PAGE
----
Celebrating Fifteen Years: Wetlands
The San Francisco Bay is one of the most spectacular urban settings in the world, but it is also a threatened resource that has been subjected to degradation and habitat loss for over a century.
Tidal wetlands are crucial features of our landscape, providing a cost-effective, natural infrastructure for flood protection and water quality improvement. The Conservancy has been at the forefront of work to restore these benefits, participating in the planning or restoration of nearly 35,000 acres of wetlands. The following examples are part of over two dozen wetland initiatives that we have funded – efforts that have brought national attention and have been supported by Senator Feinstein, the San Francisco Bay Joint Venture, and many others.
“The Conservancy’s technical assistance, management support, and funding have been essential for regional coordination, vision, and the acceleration of the pace of wetland restoration in the Bay. We are truly in a wetlands renaissance.”
Beth Huning, San Francisco Bay Joint Venture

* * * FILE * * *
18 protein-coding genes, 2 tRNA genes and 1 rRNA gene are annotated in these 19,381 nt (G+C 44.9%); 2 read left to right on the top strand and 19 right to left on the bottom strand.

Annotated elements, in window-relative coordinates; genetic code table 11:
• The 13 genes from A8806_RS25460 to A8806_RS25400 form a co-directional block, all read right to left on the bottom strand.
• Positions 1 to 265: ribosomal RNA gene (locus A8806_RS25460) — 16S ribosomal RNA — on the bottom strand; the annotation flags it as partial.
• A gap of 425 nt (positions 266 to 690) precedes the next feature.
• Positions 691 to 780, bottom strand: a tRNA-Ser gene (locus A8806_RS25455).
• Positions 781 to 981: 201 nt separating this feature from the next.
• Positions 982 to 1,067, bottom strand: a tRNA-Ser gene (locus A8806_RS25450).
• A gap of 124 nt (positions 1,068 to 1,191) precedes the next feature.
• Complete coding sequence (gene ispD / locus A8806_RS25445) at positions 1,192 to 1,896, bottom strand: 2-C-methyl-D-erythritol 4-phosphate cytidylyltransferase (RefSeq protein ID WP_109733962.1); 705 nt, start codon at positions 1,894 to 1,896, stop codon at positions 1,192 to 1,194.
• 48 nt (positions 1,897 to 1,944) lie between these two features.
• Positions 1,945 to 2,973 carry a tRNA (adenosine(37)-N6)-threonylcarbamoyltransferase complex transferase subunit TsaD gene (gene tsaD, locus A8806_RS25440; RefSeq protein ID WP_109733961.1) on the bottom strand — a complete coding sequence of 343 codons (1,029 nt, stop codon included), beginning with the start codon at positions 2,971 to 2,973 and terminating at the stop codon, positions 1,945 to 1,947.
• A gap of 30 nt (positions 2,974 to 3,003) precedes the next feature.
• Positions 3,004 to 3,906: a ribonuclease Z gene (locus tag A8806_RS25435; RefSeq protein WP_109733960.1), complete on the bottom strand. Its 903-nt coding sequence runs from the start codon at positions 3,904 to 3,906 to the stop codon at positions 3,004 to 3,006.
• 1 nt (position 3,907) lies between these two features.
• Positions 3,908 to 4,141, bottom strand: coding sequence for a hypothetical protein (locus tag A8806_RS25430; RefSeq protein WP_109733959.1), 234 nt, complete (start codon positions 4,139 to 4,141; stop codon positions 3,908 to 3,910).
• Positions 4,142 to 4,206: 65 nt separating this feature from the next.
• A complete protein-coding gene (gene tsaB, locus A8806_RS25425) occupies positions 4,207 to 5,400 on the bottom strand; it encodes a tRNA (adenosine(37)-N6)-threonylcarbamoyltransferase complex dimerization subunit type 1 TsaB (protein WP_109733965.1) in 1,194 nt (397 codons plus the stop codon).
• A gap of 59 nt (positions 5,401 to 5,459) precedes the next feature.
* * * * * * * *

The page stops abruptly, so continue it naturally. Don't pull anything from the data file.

South Bay Salt Ponds
The South Bay Salt Ponds along theSan Mateo,Santa Clara, andAlamedashorelines are the largest wetland restoration project on the West Coast. The 15,100 acres of ponds were acquired from Cargill in 2003 with funds from the Wildlife Conservation Board, U.S. Fish and Wildlife Service, the Goldman Fund, and the Hewlett, Packard, and Moore Foundations. Planning and implementation of wetland restoration, flood management, and public access has been facilitated by the Conservancy, in partnership with the Fish and Wildlife Service, California Department of Fish and Game, local flood management agencies, USGS, the U.S. Army Corps of Engineers and others. The project is being implemented over decades, with a strong emphasis on adaptive management. The first phase of work includes the restoration or enhancement of 3,750 acres and 7 miles of new public trails, improving the SouthBay for wildlife and people.
The Conservancy has a strong commitment to protecting and enhancing natural areas within urban communities to benefit both wildlife and people. The following projects involved significant community involvement and support.
- The Yosemite Slough project, currently under construction by the California State Parks Foundation inCandlestick State Park inSoutheast San Francisco, includes habitat restoration for birds and other wildlife, cleaning of polluted urban runoff, neighborhood greening, and improvements to public access – including a Bay Trail segment.
- The Crissy Field wetlands were restored 10 years ago by the Golden Gate National Park Conservancy on National Park Service land. The 20-acre urban wetland and environmental education center is visited by thousands of residents and tourists each year, and has become one of the Bay Area’s most important resources for understanding the interface between urban and natural areas.